In the event of a labour disruption, the City of Toronto will implement a contingency plan to ensure that critical services continue. The plan will be widely communicated immediately before any labour disruption. The TTC, Police and Fire Services and the City's Long Term Care Homes & Services (Homes for the Aged) and Toronto Community Housing properties would not be affected. In addition, the City and unions have agreements for maintaining essential Emergency Medical Services (Ambulance).

You can expect that a civic strike in Toronto will get national media attention. I somehow have a feeling that Toronto's labour friendly mayor is not about to let this become "Dave's Dispute" anytime soon.


The CUPE local in Vancouver was the only one in Metro Vancouver that decided to go on strike.

They and Delta were also the only ones that had a "final offer" imposed on them at the outset - as you well know. And unlike Delta, the employer never subsequently bargained in good faith until, you know, the mediator arrived. Also as you well know, but will never admit.

In the end, they ended up with the same collective agreement as all the other locals in the region.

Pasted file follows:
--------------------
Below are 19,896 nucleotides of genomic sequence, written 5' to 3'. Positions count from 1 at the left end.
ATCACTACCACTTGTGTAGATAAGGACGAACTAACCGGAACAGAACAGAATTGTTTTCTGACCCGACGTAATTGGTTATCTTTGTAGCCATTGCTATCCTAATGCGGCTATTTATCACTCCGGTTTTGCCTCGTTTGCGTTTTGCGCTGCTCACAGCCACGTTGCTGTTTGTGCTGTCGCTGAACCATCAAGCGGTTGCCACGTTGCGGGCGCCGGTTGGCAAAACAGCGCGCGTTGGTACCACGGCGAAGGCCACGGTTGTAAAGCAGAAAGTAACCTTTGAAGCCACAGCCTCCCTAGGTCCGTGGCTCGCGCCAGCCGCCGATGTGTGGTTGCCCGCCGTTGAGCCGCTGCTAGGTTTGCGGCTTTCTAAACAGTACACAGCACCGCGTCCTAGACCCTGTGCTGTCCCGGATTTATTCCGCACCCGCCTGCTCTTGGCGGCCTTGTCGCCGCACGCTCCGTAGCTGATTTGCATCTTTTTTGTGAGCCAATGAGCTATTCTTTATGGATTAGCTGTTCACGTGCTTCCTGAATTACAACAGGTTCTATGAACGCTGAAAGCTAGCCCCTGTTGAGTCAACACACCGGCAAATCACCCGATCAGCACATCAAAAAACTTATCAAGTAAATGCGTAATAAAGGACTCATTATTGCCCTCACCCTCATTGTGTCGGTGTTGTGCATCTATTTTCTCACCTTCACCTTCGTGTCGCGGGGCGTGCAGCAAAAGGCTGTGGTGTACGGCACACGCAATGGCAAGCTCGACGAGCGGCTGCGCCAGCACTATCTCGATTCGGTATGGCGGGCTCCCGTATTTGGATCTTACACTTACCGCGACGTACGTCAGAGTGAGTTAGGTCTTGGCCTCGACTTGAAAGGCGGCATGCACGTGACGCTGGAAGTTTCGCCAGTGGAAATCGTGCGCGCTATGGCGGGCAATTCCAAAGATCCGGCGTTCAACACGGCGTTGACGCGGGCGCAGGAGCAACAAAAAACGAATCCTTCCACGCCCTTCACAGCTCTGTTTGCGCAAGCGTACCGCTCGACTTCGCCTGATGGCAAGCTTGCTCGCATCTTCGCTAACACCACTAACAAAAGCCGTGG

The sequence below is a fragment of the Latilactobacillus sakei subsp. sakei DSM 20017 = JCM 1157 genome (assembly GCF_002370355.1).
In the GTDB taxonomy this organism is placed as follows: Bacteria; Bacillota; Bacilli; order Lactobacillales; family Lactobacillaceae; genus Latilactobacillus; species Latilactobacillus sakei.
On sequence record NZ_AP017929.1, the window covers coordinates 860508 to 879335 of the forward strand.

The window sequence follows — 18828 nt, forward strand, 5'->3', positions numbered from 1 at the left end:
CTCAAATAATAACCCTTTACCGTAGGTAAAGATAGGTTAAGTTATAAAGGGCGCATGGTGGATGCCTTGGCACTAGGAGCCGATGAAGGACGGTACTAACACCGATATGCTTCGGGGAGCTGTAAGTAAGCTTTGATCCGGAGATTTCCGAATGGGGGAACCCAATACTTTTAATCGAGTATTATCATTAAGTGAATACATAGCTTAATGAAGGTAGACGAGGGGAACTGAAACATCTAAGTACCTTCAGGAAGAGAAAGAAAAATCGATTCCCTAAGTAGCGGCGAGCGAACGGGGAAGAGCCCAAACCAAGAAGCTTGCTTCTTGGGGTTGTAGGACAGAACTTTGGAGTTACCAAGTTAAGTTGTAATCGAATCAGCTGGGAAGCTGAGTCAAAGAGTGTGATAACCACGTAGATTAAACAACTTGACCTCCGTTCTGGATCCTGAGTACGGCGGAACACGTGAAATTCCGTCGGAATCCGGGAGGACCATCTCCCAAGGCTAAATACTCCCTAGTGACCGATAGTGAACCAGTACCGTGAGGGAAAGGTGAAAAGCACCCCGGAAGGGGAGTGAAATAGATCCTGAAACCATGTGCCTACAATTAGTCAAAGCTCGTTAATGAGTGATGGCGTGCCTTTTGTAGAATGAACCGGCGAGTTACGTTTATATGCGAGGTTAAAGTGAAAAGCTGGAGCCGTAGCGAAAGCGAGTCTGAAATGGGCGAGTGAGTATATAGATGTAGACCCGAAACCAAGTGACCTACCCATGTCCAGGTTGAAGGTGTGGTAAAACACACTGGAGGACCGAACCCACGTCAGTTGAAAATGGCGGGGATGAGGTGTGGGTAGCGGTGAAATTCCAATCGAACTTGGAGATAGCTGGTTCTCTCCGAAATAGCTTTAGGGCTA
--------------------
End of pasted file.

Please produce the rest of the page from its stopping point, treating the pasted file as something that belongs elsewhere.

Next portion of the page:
It's funny how Sam never offered that at the outset, a deal which would have been accepted and would have removed one of the major reasons for Mr. Sullivan's downfall. But why let facts get in the way of a good Shakespearean tragedy.

I think if you get your timelines right, Sparty, you'll recall that the same offer was made the 2nd week of August, and finally accepted the second week of October. The additional two months CUPE spent on the lines was for pure political dramatics, and to wound the NPA enough to get their guys (Vision) in office.

Mission accomplished, I guess you could say. It's too bad that the membership had to play as pawns for CUPE's big plan.

Which August offer was that, Mike? I'm sure you must have a cite at the ready...


I can only wonder why you forgot to mention that CUPE actually rejected the independent mediator's report...which was basically to accept the same collective agreement that every other CUPE employee settled for in the region. How can you explain that one away?

I'm not trying to "explain that one away" - though I note the fact an independent mediator had to be brought in to actually table an offer similar to that of other municipalities undermining the point above by your colleague.

There was a specific claim made: it was the union's choice to go on strike in July 2007. Yet funnily enough, you aren't disputing the fact of the "final offer" (and it's far less generous terms than those of the agreement eventually reached) which actually triggered it.

The long and the short of it is you guys tried to break the union in an era when everyone and their cat was claiming unprecedented prosperity. Politically, it was a strategic error - and you paid the price. CUPE simply used the ammunition management provided.